Why Knol Failed: A Dire Lack of Peter Arno

By  |  Tuesday, November 22, 2011 at 5:47 pm

Peter Arno CartoonOnce again, Google is swinging its corporate axe at secondary projects. It’s killing also-ran Facebook Connect rival Google Friend Connect. (I assume it’ll eventually introduce something similar built around Google+.) It’s doing away with Google Wave and Google News Timeline. (Wait, weren’t they dead already?)

And it’s closing Knol. Depending on how you looked at it, Knol was either a lot like Wikipedia (it was meant to be an immense user-generated repository of the world’s knowledge) or not much at all like Wikipedia (opinion was welcome, and contributors had a shot at making money from their articles). I started out skeptical about the service, then got intrigued before deciding it was off to a lousy start.

Knol didn’t get much better with time. Whenever I checked in, the items on the home page were mostly a bit odd, a bit spammy, or both. Google has an exit strategy for Knol content: It can be exported to a WordPress-based platform called Annotum. But Knol’s termination is really just a formality–it never lived up to any of the big plans Google once had for it.

Still, Knol started out promising. It certainly sounded interesting in the launch story by Wired’s Steven Levy. He wrote about the service’s inventor, Google exec/search pioneer Udi Manber, and began with an anecdote that resonated with me. Manber, Levy wrote, was moved to create Knol because he was felt that the Web was still full of “black holes”–important topics that were insufficiently documented. Such as the life and work of the wonderful New Yorker cartoonist Peter Arno. (Manber, it turns out, is, like me, a cartoon fan.)

Levy ended his article by returning to the topic of Peter Arno:

If Google’s plan works, future searchers will get higher-quality results from searches of subjects commonplace and obscure — even Peter Arno. In fact, a knol has already been written about The New Yorker cartoonist. If its author posts it — he hasn’t pulled the trigger yet — Google won’t have to work hard to verify the expert who worked for weeks to pen that item. It’s Udi Manber.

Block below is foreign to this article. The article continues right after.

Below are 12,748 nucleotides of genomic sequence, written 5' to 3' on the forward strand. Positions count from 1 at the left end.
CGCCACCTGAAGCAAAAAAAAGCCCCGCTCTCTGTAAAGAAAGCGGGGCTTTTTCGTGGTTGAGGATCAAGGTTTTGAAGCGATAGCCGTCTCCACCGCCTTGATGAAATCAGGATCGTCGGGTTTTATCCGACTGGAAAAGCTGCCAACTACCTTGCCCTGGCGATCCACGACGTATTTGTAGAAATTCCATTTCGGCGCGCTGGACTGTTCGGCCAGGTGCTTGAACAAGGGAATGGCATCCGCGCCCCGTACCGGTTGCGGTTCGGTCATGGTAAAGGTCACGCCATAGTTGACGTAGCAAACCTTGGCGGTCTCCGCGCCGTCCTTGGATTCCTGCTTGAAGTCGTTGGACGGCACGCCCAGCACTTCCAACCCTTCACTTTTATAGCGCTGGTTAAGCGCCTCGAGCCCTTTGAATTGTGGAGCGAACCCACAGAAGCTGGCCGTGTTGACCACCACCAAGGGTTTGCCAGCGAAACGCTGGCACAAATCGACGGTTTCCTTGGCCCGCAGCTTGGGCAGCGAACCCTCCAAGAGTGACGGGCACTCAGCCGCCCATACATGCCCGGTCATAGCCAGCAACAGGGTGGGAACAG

Each time I dropped in on Knol, I searched for Peter Arno. Each time, nothing came up. And searching Google for “peter arno” still returns shockingly little information on one of the greatest magazine cartoonists who ever lived. Even the Wikipedia article on the man is woefully inadequate.

In other words, Knol was a good idea–it’s just that the smart, knowledgeable people who Udi Manber thought would fill it with content failed to do so. Including, apparently, Udi Manber.

I wonder if he’d consider beefing up Wikipedia’s Arno entry?

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5 Comments For This Post

  1. Addy@Joomla Design Says:

    This is bit saddening. If Google would have paid a bit more attention, Knol would have been a great success and a valuable resource.

  2. The_Heraclitus Says:

    Gurgle even had people working on creating a renewable energy source that is cheaper than coal. Word is that they finally hired someone with a H.S. level EDU in physics. He shut it down.

  3. eden rug Says:

    The result of the children is already declared by the schools and the students below 14 years were asked to pay their annual fees. Why education minister failed to implement and execute the policy as per the law or is it a mere joke or fooling the parents and students.

  4. Mae Loraine Jacobs Says:

    And now I'm fearing for Google Plus.

    Google should learn to play by their strengths. They're great in searches and e-mails, to name a few. They have YouTube. Surely, with their ingenuity and technical talent, they can come up with a wide range of products and services that revolve around these strengths.

  5. contractor umbrella Says:

    "Military historians classify suicide bombing as a form of armed violence, belonging to the tactics of asymmetric warfare—suicide bombings are only common when one side in a violent conflict lacks the means for effective, conventional attacks."

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